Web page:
A show based on the great classic “The Diary of Anne Frank” that deals with one of the darkest periods of world history: the Nazi-fascist madness and racism during the Second World War. Through Anne’s story, the director, Selene Farinelli, intends to give a message of hope to the young audience, inviting them to still trust in the humanity of people as the young protagonist believed, despite everything.
On her thirteenth birthday Anne receives a notebookas a present, which becomes her secret diary, addressed to Kitty, her imaginary friend to whom she confides her thoughts. The diary is Anne’s only chance to express herself, to tell her experiences and thoughts.
But above all, Anne’s diary describes life during the two years she, her family and four other people, all Jewish, lived in hiding from the Nazi persecution, before being betrayed and deported. Anne tells us about her way of resisting the horrors of history, her tenacious attempt to remain happy despite everything. Anne remains locked in her secret hiding place just as her body is changing, her feelings are changing and becoming more complicated. She is a teenager: sometimes she is still a child, sometimes she seems grown up.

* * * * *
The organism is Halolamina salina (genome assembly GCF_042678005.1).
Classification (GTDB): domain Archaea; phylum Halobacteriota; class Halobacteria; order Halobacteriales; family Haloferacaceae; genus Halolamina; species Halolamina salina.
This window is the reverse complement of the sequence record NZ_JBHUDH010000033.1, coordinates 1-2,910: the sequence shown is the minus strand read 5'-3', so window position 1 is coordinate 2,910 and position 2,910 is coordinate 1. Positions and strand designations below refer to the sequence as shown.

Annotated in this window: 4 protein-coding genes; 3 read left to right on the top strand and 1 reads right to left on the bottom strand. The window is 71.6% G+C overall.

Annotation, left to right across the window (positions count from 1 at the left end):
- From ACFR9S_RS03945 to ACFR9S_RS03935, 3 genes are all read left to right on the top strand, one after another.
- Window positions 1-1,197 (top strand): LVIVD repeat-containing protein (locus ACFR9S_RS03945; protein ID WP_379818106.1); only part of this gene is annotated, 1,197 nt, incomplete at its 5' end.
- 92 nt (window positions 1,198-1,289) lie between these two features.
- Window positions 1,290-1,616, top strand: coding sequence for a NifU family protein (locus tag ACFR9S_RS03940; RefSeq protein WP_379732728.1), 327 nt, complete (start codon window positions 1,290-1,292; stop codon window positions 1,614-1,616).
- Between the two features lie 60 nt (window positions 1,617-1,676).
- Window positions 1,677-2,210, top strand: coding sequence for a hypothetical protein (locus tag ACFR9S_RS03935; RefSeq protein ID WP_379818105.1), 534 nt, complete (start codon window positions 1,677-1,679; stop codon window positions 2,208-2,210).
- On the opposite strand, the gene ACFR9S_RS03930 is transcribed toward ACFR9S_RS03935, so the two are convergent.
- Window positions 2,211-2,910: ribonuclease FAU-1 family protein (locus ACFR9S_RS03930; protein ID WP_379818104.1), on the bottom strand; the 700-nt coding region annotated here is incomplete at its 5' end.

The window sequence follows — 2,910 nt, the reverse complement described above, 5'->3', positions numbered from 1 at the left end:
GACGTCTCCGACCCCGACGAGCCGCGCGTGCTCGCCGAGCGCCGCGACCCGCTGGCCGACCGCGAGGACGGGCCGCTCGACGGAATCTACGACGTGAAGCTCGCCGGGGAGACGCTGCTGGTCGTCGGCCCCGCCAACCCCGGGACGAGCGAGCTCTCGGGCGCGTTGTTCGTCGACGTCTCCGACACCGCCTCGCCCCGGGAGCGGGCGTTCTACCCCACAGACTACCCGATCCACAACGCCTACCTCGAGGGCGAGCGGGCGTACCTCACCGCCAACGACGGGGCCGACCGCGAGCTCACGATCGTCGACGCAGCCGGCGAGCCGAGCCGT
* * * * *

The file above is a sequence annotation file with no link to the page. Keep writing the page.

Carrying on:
Holed up in the attic of her father’s former factory, Anne discovers love, makes fun of people she dislikes, asks questions that are bigger than herself and, when she is very sad, dreams of places without war.
Anne observes everything from the skylight on the roof. She sees all the evils of the world, sees the poor begging for money and the Nazis loading up the Jews on trucks. From the window high up there, Anne seems to be spying on us too, wondering if we are not all a bit the same. After all, not even a hundred years have passed since she had to hide in that shelter in Amsterdam.
Many wars still surround us and hatred is once again stirring in Europe. From that refuge, Anne holds out her hand to the audience and seems to tell us not to be afraid, to still believe in humanity as she did, because without dreams and hope, nothin will ever change.
In the scenic tale we will discover Anne’s true story, what she lived and felt during the hiding period and in the last days of her life.
Through the study of original documents and studies carried out over all these years, the figure of Anne will be revealed to the eyes of the children: a courageous girl who was able to put into words much more mature than herself the events that were overwhelming her world.
- production: Aida Foundation
- with: Enrico Ferrari and Alice Canovi
- direction: Selene Farinelli
- technician: Riccardo Carbone
- technique: actor’s theatre
- duration: 60 min
- age group: from 10 years old